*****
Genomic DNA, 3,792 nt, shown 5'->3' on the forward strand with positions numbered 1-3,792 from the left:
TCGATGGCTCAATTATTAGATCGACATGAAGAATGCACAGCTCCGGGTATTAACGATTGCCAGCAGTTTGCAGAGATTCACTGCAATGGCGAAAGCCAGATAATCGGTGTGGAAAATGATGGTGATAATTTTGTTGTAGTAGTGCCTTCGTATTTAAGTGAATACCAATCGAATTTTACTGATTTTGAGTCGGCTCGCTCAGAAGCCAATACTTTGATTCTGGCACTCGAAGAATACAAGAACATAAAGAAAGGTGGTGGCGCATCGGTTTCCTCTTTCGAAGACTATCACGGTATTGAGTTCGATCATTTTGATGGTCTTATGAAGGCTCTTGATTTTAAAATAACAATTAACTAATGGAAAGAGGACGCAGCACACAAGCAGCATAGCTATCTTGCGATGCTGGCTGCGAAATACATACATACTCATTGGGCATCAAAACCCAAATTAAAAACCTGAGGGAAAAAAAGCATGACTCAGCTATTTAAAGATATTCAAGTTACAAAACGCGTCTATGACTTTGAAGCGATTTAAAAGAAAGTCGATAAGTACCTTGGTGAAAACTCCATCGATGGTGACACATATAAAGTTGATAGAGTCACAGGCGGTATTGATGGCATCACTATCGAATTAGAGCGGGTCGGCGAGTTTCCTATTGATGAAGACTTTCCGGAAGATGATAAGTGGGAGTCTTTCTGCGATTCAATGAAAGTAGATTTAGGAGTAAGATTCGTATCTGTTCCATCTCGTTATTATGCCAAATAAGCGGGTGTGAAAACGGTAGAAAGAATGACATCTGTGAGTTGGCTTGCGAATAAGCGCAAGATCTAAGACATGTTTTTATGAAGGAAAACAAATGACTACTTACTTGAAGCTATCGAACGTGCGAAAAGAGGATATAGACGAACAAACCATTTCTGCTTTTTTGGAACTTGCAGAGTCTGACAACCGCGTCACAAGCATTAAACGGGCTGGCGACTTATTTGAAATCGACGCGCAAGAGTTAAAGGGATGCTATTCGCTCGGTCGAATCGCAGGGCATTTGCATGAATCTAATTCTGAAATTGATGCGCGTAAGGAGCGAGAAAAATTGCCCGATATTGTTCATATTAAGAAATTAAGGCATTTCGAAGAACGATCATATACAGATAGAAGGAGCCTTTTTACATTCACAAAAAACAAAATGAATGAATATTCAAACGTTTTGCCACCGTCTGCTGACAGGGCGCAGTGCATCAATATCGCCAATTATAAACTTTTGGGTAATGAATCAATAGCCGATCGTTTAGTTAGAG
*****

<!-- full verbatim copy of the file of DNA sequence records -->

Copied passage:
Genomic DNA, 3,792 nt, shown 5'->3' on the forward strand with positions numbered 1-3,792 from the left:
TCGATGGCTCAATTATTAGATCGACATGAAGAATGCACAGCTCCGGGTATTAACGATTGCCAGCAGTTTGCAGAGATTCACTGCAATGGCGAAAGCCAGATAATCGGTGTGGAAAATGATGGTGATAATTTTGTTGTAGTAGTGCCTTCGTATTTAAGTGAATACCAATCGAATTTTACTGATTTTGAGTCGGCTCGCTCAGAAGCCAATACTTTGATTCTGGCACTCGAAGAATACAAGAACATAAAGAAAGGTGGTGGCGCATCGGTTTCCTCTTTCGAAGACTATCACGGTATTGAGTTCGATCATTTTGATGGTCTTATGAAGGCTCTTGATTTTAAAATAACAATTAACTAATGGAAAGAGGACGCAGCACACAAGCAGCATAGCTATCTTGCGATGCTGGCTGCGAAATACATACATACTCATTGGGCATCAAAACCCAAATTAAAAACCTGAGGGAAAAAAAGCATGACTCAGCTATTTAAAGATATTCAAGTTACAAAACGCGTCTATGACTTTGAAGCGATTTAAAAGAAAGTCGATAAGTACCTTGGTGAAAACTCCATCGATGGTGACACATATAAAGTTGATAGAGTCACAGGCGGTATTGATGGCATCACTATCGAATTAGAGCGGGTCGGCGAGTTTCCTATTGATGAAGACTTTCCGGAAGATGATAAGTGGGAGTCTTTCTGCGATTCAATGAAAGTAGATTTAGGAGTAAGATTCGTATCTGTTCCATCTCGTTATTATGCCAAATAAGCGGGTGTGAAAACGGTAGAAAGAATGACATCTGTGAGTTGGCTTGCGAATAAGCGCAAGATCTAAGACATGTTTTTATGAAGGAAAACAAATGACTACTTACTTGAAGCTATCGAACGTGCGAAAAGAGGATATAGACGAACAAACCATTTCTGCTTTTTTGGAACTTGCAGAGTCTGACAACCGCGTCACAAGCATTAAACGGGCTGGCGACTTATTTGAAATCGACGCGCAAGAGTTAAAGGGATGCTATTCGCTCGGTCGAATCGCAGGGCATTTGCATGAATCTAATTCTGAAATTGATGCGCGTAAGGAGCGAGAAAAATTGCCCGATATTGTTCATATTAAGAAATTAAGGCATTTCGAAGAACGATCATATACAGATAGAAGGAGCCTTTTTACATTCACAAAAAACAAAATGAATGAATATTCAAACGTTTTGCCACCGTCTGCTGACAGGGCGCAGTGCATCAATATCGCCAATTATAAACTTTTGGGTAATGAATCAATAGCCGATCGTTTAGTTAGAG